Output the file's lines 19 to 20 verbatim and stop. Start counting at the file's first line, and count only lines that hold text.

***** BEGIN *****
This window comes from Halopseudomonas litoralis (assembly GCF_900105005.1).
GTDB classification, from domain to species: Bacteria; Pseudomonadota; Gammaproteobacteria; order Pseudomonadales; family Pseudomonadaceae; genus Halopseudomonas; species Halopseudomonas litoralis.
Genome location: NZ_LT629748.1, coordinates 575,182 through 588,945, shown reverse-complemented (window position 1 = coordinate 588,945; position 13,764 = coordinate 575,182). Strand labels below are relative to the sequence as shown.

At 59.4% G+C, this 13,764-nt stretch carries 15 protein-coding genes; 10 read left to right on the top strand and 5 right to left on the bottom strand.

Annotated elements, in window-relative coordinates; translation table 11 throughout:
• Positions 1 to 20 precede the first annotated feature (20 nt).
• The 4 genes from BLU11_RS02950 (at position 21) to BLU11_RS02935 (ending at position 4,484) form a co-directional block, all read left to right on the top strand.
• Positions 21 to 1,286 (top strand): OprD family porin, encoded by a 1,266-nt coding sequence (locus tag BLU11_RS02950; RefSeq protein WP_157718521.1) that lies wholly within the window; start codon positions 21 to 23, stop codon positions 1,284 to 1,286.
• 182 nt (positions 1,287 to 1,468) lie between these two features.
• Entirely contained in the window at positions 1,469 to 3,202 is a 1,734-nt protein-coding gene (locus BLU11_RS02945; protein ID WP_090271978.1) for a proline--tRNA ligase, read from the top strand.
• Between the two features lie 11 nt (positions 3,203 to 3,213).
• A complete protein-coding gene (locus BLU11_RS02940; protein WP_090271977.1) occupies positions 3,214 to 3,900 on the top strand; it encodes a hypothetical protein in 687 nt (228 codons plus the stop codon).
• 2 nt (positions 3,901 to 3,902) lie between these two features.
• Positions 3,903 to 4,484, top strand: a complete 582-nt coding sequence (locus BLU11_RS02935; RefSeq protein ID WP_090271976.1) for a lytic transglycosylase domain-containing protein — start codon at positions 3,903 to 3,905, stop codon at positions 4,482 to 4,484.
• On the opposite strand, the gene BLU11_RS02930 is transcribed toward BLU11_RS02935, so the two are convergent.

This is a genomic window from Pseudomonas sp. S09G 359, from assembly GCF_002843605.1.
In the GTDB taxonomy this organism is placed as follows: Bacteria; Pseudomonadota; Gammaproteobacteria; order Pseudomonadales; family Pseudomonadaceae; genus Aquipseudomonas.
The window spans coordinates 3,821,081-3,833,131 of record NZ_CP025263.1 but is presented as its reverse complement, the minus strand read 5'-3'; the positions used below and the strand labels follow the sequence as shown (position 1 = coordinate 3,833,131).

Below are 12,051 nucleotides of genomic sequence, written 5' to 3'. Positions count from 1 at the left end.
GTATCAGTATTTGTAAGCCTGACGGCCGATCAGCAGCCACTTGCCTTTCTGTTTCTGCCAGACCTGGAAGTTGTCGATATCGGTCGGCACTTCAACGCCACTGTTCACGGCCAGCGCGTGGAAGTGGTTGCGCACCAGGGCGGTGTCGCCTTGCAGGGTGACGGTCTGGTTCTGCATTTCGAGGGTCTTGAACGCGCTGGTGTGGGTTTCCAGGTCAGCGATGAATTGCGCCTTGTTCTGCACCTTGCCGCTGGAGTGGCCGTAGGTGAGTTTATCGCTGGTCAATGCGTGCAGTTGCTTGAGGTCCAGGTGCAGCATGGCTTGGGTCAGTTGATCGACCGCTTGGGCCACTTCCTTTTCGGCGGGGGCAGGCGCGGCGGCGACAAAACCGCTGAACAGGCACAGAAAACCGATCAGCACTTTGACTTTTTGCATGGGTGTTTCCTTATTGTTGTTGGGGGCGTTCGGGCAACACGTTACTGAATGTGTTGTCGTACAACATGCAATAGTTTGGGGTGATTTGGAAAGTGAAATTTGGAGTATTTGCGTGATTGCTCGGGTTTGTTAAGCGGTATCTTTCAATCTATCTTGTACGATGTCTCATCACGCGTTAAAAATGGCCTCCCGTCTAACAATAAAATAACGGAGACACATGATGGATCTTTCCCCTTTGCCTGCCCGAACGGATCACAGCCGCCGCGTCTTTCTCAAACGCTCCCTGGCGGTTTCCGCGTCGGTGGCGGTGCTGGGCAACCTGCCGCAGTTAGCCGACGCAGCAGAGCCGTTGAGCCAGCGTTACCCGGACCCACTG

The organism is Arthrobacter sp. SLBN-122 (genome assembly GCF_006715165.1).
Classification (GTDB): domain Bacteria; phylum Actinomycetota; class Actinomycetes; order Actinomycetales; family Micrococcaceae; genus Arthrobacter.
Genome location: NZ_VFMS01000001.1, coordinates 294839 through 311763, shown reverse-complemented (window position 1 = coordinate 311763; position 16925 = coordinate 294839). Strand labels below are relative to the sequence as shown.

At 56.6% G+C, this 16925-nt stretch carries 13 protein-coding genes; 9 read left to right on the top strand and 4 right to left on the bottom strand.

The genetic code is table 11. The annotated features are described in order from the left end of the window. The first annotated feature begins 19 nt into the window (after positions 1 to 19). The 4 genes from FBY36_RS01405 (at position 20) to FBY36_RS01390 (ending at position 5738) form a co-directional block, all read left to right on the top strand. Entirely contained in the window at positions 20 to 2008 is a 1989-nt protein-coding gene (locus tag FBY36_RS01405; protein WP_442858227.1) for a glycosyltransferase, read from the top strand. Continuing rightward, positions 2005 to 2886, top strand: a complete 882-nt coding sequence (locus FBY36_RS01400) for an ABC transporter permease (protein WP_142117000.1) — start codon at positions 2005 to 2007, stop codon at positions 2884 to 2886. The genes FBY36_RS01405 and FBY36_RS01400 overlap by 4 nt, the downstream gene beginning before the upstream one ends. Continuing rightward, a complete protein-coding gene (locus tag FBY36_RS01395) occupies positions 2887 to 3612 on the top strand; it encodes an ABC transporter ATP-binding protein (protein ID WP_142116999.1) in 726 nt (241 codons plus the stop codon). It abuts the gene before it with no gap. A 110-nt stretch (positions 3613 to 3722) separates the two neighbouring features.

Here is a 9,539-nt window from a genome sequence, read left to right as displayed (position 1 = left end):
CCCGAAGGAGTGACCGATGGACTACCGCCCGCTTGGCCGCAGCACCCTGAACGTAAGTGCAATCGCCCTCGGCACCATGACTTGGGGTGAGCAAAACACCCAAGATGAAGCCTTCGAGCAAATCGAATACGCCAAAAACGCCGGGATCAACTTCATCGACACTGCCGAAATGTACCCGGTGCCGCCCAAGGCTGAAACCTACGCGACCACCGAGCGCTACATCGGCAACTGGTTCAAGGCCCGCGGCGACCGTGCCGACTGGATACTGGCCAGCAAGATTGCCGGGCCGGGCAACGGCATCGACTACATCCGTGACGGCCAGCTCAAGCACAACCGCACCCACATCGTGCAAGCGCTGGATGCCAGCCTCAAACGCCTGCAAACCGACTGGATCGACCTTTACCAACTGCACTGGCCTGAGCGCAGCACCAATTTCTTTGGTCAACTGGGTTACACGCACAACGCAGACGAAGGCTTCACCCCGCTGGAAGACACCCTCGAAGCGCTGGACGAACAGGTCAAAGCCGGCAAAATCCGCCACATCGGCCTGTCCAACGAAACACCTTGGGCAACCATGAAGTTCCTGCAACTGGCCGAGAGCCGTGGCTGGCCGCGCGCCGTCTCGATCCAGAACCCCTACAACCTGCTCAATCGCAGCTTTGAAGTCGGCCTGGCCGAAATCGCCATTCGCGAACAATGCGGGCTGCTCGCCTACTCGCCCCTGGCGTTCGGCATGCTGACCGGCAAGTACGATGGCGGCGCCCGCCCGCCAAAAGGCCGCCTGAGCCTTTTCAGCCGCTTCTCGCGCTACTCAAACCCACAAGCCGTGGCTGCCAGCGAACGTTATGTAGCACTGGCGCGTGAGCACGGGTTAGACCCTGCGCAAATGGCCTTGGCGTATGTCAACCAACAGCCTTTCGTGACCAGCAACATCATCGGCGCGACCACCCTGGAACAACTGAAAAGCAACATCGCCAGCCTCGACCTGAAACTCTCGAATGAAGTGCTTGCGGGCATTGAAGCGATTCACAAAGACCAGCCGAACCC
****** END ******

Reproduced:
Below are 12,051 nucleotides of genomic sequence, written 5' to 3'. Positions count from 1 at the left end.
GTATCAGTATTTGTAAGCCTGACGGCCGATCAGCAGCCACTTGCCTTTCTGTTTCTGCCAGACCTGGAAGTTGTCGATATCGGTCGGCACTTCAACGCCACTGTTCACGGCCAGCGCGTGGAAGTGGTTGCGCACCAGGGCGGTGTCGCCTTGCAGGGTGACGGTCTGGTTCTGCATTTCGAGGGTCTTGAACGCGCTGGTGTGGGTTTCCAGGTCAGCGATGAATTGCGCCTTGTTCTGCACCTTGCCGCTGGAGTGGCCGTAGGTGAGTTTATCGCTGGTCAATGCGTGCAGTTGCTTGAGGTCCAGGTGCAGCATGGCTTGGGTCAGTTGATCGACCGCTTGGGCCACTTCCTTTTCGGCGGGGGCAGGCGCGGCGGCGACAAAACCGCTGAACAGGCACAGAAAACCGATCAGCACTTTGACTTTTTGCATGGGTGTTTCCTTATTGTTGTTGGGGGCGTTCGGGCAACACGTTACTGAATGTGTTGTCGTACAACATGCAATAGTTTGGGGTGATTTGGAAAGTGAAATTTGGAGTATTTGCGTGATTGCTCGGGTTTGTTAAGCGGTATCTTTCAATCTATCTTGTACGATGTCTCATCACGCGTTAAAAATGGCCTCCCGTCTAACAATAAAATAACGGAGACACATGATGGATCTTTCCCCTTTGCCTGCCCGAACGGATCACAGCCGCCGCGTCTTTCTCAAACGCTCCCTGGCGGTTTCCGCGTCGGTGGCGGTGCTGGGCAACCTGCCGCAGTTAGCCGACGCAGCAGAGCCGTTGAGCCAGCGTTACCCGGACCCACTG